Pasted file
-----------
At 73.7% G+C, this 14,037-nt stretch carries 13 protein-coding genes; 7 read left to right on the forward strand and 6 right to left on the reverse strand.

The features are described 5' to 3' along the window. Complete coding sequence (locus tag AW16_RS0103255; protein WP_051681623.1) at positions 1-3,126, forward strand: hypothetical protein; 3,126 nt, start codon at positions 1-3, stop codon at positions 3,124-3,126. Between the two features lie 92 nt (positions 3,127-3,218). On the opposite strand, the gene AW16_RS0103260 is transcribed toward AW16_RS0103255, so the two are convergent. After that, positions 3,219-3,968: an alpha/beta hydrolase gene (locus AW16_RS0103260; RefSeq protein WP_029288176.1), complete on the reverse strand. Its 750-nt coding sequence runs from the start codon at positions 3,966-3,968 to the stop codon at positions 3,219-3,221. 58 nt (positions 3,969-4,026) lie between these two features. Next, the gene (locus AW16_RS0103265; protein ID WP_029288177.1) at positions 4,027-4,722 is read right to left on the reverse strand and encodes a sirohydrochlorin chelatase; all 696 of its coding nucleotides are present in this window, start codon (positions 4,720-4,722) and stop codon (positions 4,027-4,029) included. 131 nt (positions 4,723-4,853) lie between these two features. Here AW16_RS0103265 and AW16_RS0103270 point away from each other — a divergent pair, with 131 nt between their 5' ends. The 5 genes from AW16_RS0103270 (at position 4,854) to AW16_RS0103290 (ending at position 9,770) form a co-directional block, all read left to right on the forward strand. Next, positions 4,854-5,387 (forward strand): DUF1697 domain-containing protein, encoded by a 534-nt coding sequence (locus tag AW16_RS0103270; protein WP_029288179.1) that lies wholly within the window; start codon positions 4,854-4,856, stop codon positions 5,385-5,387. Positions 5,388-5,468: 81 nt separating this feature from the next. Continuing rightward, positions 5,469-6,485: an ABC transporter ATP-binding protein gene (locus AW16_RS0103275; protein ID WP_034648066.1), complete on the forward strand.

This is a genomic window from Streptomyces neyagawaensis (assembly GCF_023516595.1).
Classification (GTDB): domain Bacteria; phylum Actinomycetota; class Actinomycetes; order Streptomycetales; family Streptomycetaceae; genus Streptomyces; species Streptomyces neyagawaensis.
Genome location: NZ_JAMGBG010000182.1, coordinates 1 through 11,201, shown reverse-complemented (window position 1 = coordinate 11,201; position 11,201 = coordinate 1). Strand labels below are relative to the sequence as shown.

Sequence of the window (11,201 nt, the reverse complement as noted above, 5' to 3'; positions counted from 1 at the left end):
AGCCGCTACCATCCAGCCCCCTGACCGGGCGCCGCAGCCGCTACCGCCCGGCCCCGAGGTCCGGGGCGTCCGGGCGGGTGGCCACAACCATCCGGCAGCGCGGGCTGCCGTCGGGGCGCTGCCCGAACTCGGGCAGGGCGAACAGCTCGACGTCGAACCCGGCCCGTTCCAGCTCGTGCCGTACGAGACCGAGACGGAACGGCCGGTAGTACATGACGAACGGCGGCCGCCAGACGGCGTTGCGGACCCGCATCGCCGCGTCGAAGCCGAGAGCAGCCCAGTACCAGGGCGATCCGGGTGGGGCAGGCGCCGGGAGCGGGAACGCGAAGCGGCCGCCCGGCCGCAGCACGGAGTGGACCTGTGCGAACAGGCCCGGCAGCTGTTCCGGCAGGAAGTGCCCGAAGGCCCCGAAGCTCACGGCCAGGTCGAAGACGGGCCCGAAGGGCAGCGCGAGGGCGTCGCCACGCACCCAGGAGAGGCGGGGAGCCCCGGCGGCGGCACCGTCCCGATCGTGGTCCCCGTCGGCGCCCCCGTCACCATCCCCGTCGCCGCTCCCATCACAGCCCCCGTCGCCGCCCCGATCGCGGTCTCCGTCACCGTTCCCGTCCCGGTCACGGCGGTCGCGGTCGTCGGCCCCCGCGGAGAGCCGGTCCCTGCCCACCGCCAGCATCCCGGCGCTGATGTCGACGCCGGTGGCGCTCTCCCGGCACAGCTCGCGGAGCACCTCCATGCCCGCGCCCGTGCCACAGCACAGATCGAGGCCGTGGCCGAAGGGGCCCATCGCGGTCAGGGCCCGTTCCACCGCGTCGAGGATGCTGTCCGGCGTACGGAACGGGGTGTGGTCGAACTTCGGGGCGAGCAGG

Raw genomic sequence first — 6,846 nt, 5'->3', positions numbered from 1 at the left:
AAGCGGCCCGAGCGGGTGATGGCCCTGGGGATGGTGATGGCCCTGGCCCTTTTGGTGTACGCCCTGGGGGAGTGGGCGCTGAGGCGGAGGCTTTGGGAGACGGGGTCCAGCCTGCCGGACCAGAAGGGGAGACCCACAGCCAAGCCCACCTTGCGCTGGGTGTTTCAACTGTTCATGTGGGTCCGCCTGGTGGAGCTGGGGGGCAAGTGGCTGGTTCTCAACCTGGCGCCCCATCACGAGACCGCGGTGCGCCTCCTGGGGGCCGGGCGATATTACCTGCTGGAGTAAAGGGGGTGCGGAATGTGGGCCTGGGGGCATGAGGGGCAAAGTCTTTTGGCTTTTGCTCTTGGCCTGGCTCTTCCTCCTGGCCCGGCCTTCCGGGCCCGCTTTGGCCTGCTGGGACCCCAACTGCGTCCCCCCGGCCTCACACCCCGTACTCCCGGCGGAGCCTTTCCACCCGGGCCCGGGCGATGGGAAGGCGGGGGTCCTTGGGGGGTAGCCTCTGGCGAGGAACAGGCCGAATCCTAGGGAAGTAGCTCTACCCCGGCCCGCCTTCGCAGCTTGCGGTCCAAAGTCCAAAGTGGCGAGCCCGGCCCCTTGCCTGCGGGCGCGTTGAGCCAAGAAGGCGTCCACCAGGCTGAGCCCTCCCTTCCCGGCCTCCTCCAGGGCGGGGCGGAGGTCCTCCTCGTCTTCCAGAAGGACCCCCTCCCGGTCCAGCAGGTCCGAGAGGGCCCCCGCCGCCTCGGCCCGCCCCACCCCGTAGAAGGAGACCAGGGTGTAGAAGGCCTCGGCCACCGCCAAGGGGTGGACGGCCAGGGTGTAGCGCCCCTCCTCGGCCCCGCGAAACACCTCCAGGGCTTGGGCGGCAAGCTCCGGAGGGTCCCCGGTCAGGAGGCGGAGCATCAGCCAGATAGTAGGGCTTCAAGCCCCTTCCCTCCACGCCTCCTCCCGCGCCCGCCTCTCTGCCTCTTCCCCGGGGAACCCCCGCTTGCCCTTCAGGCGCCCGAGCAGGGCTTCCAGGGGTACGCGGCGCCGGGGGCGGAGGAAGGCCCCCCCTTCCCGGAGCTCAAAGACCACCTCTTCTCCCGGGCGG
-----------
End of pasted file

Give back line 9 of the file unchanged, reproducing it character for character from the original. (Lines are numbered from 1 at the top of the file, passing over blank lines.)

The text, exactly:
AAGCGGCCCGAGCGGGTGATGGCCCTGGGGATGGTGATGGCCCTGGCCCTTTTGGTGTACGCCCTGGGGGAGTGGGCGCTGAGGCGGAGGCTTTGGGAGACGGGGTCCAGCCTGCCGGACCAGAAGGGGAGACCCACAGCCAAGCCCACCTTGCGCTGGGTGTTTCAACTGTTCATGTGGGTCCGCCTGGTGGAGCTGGGGGGCAAGTGGCTGGTTCTCAACCTGGCGCCCCATCACGAGACCGCGGTGCGCCTCCTGGGGGCCGGGCGATATTACCTGCTGGAGTAAAGGGGGTGCGGAATGTGGGCCTGGGGGCATGAGGGGCAAAGTCTTTTGGCTTTTGCTCTTGGCCTGGCTCTTCCTCCTGGCCCGGCCTTCCGGGCCCGCTTTGGCCTGCTGGGACCCCAACTGCGTCCCCCCGGCCTCACACCCCGTACTCCCGGCGGAGCCTTTCCACCCGGGCCCGGGCGATGGGAAGGCGGGGGTCCTTGGGGGGTAGCCTCTGGCGAGGAACAGGCCGAATCCTAGGGAAGTAGCTCTACCCCGGCCCGCCTTCGCAGCTTGCGGTCCAAAGTCCAAAGTGGCGAGCCCGGCCCCTTGCCTGCGGGCGCGTTGAGCCAAGAAGGCGTCCACCAGGCTGAGCCCTCCCTTCCCGGCCTCCTCCAGGGCGGGGCGGAGGTCCTCCTCGTCTTCCAGAAGGACCCCCTCCCGGTCCAGCAGGTCCGAGAGGGCCCCCGCCGCCTCGGCCCGCCCCACCCCGTAGAAGGAGACCAGGGTGTAGAAGGCCTCGGCCACCGCCAAGGGGTGGACGGCCAGGGTGTAGCGCCCCTCCTCGGCCCCGCGAAACACCTCCAGGGCTTGGGCGGCAAGCTCCGGAGGGTCCCCGGTCAGGAGGCGGAGCATCAGCCAGATAGTAGGGCTTCAAGCCCCTTCCCTCCACGCCTCCTCCCGCGCCCGCCTCTCTGCCTCTTCCCCGGGGAACCCCCGCTTGCCCTTCAGGCGCCCGAGCAGGGCTTCCAGGGGTACGCGGCGCCGGGGGCGGAGGAAGGCCCCCCCTTCCCGGAGCTCAAAGACCACCTCTTCTCCCGGGCGG